Individual members of the workgroup suggested that workforce development and moving away from local law enforcement involvement in transportation (unless it is a criminal matter) should be consensus items as well.
Items that are still under discussion include how to appropriately address the needs of individuals with complex medical conditions who are in psychiatric crisis. This could include funding for purchase of private hospital bed space for such situations; determining the necessity for more specialized beds for geriatric and medically compromised individuals; and a specialized rate for individuals with developmental disabilities or intellectual disabilities who meet a higher level of need and require inpatient treatment.
Potential recommendations about extending the emergency custody order period to up to 48 hours for individuals who are intoxicated or in withdrawal or those requiring additional observation, testing, and treatment was met with vigorous opposition from a number of members, including local law enforcement and emergency room physician representatives. The physicians noted that longer time in an ER does not necessarily mean a better outcome sooner and noted that hospitals could not provide security. Dana Schrad of the Virginia Association of Chiefs of Police said although local police have for years been given the responsibility of transporting and providing secure custody of individuals in crisis, it doesn’t mean it is the right way to do it. She said that police departments and local governments bear the cost of this mandate, and that having police handle these situation compounds the trauma of people in crisis.
Other issues still under discussion include expanding crisis intervention team assessment centers, expanding the parties who can conduct a temporary detention evaluation (currently only a CSB employee or their designee can do this); enhancing data collection to include more types of data; and clarifying the role of Virginia’s psychiatric hospitals.
VML Contact: Janet Areson, email@example.com
Weigh in on data governance, sharing and analysis issues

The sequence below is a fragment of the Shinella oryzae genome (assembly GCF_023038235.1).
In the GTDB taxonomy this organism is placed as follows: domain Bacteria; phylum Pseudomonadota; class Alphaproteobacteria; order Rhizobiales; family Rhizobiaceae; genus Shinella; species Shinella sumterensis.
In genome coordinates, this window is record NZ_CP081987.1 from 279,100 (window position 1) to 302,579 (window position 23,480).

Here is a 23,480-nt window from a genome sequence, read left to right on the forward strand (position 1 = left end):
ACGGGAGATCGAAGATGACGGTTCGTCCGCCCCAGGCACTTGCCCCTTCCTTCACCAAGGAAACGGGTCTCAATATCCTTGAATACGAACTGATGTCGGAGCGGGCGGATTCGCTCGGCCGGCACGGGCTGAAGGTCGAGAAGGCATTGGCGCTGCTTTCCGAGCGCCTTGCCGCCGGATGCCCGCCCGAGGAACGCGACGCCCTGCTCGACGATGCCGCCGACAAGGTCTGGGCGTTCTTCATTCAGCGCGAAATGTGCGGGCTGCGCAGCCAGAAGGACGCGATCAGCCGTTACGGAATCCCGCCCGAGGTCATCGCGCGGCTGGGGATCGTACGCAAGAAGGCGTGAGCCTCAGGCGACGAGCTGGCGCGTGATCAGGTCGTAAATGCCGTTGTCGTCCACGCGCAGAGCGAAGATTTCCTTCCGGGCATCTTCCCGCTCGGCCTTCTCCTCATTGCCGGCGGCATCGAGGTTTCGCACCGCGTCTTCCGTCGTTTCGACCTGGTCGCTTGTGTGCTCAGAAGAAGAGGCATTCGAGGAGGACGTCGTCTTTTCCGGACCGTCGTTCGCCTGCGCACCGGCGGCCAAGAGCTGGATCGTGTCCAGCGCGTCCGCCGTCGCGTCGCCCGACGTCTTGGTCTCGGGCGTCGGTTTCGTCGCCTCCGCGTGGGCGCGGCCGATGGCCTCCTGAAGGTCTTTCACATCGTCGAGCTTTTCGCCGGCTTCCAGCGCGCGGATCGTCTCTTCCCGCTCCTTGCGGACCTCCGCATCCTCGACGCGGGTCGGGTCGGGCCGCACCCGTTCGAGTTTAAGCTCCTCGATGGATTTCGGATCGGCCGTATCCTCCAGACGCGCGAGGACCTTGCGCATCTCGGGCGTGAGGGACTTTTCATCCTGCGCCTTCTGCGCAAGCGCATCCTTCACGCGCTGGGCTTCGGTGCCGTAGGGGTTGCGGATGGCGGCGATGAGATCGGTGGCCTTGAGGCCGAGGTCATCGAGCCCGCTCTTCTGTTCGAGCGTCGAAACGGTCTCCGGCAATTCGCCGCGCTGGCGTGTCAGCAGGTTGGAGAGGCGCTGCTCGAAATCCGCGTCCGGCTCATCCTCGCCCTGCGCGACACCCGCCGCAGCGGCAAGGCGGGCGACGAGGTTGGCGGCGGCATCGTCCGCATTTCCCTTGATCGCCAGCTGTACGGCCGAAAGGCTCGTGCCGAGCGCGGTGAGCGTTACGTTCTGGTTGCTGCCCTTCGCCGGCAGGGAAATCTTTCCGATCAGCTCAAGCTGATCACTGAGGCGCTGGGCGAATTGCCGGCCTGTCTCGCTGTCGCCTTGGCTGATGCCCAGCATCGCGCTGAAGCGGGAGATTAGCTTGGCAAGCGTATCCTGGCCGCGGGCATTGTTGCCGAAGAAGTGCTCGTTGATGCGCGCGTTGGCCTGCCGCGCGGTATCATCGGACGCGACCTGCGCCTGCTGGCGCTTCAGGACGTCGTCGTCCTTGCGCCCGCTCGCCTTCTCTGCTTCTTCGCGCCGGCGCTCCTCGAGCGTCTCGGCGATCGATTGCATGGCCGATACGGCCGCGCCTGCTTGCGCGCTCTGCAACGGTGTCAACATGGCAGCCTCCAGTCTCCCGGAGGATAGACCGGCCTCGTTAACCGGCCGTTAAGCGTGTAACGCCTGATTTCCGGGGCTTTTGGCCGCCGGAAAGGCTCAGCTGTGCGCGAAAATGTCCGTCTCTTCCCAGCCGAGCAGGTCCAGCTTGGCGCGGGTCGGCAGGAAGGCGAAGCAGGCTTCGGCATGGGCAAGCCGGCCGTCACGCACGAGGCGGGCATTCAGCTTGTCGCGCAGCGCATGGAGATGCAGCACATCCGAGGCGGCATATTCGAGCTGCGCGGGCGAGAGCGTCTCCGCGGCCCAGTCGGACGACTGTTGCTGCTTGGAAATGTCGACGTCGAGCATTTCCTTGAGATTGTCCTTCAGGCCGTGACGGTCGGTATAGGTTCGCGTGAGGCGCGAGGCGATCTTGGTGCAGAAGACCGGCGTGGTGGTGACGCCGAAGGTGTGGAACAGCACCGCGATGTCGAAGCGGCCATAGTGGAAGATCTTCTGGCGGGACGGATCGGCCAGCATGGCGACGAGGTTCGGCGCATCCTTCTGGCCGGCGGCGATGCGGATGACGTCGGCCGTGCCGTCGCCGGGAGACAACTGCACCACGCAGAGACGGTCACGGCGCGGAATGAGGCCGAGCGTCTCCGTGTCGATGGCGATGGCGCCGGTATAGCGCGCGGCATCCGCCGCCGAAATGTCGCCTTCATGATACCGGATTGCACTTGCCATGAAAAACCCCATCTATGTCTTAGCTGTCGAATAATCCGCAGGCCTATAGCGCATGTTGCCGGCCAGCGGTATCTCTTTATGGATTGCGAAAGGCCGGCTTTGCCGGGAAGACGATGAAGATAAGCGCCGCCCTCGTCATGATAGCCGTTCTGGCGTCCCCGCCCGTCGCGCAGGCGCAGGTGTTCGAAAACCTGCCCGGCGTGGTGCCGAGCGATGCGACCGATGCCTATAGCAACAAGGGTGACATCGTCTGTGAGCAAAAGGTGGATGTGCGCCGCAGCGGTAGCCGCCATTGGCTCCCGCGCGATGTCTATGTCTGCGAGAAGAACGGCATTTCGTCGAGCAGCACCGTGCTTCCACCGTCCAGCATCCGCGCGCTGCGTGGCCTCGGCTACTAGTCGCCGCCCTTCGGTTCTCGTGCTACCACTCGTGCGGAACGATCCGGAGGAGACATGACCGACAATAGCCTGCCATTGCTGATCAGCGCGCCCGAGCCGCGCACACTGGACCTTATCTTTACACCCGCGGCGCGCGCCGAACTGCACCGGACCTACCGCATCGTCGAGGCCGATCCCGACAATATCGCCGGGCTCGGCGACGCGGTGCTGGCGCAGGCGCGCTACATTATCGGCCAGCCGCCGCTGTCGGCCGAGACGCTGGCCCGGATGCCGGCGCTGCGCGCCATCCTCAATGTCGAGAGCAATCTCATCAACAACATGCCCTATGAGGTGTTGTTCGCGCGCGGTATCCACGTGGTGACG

Learn about data and tools to address opioids, substance abuse
Carlos Rivero, the Commonwealth’s Chief Data Officer, has scheduled a series of regional town halls to engage community leaders and stakeholders on a variety of issues dealing with data sharing, security and privacy as well as how data can be used to support decision-making. (Registration information for the town hall meetings follows below.)
Rivero also would like to discuss the FAACT Initiative (Framework for Addiction Analysis and Community Transformation) which started in Winchester and has now expanded to Roanoke. FAACT provides community leaders with the data and decision support tools they need to address the opioid substance abuse epidemic with a wider focus on substance use and addiction analysis. Rivero would like to learn more about the local issues that communities are facing and hear directly from community stakeholders on how the state can help them fight the epidemic.
Registration links for each town hall:
- Culpeper County Library, 10 a.m.-1 p.m., Oct. 29 – Register here >
- Center for Innovative Technology, Herndon, 3-6 p.m., Oct. 29 – Register here >
- University Hall, Stafford Campus, University of Mary Washington, 2-5 p.m., Oct. 30 – Register here >
- Southwest Virginia Higher Education Center, Abingdon,1-4:00 p.m., Nov. 5 – Register here >
- Buckingham County Administration Building, 10 a.m.-1 p.m., Nov. 19 – Register here >
- Greenfield Education & Training Center, Daleville, 10 a.m.-1 p.m. Dec. 3 – Register here >
- Virginia Public Training Center, Hanover County, 10 a.m.-1 p.m. Dec. 17 – Register here >
If you are not able to attend a regional town hall, you may participate in an online survey about data governance in the Commonwealth. If you represent an information technology resource in the Commonwealth at a city, county, or executive agency and have not yet participated – please use the email addresses below for log-in credentials to complete the survey.
The Chief Data Officer is developing a framework for a Commonwealth-wide data governance policy and your input will assist in this regard.
- Follow this link for the survey announcement.
- Here is a link to the Commonwealth Data Officer Update webinar recorded Sept. 11, 2019 on the survey.
- Follow this link for the Governor Ralph Northam’s FAACT Expansion Announcement.
Contact the Chief Data Officer here: firstname.lastname@example.org
Contact this email address to secure a log-in: email@example.com
VBOE adopts new Standards of Quality
The Virginia Board of Education voted to prescribe updated Standards of Quality ahead of the 2020 General Assembly session at its Thursday meeting. In its resolution, the Board emphasized the top three priorities from its 2018-2023 Comprehensive Plan:
- Provide high-quality, effective learning environments for all students;
- Advance policies that increase the number of candidates entering the teaching profession and encourage and support the recruitment, development, and retention of well-prepared and skilled teachers and school leaders; and
- Ensure successful implementation of the Profile of a Virginia Graduate and the accountability system for school quality as embodied in the revisions to the Standards of Accreditation.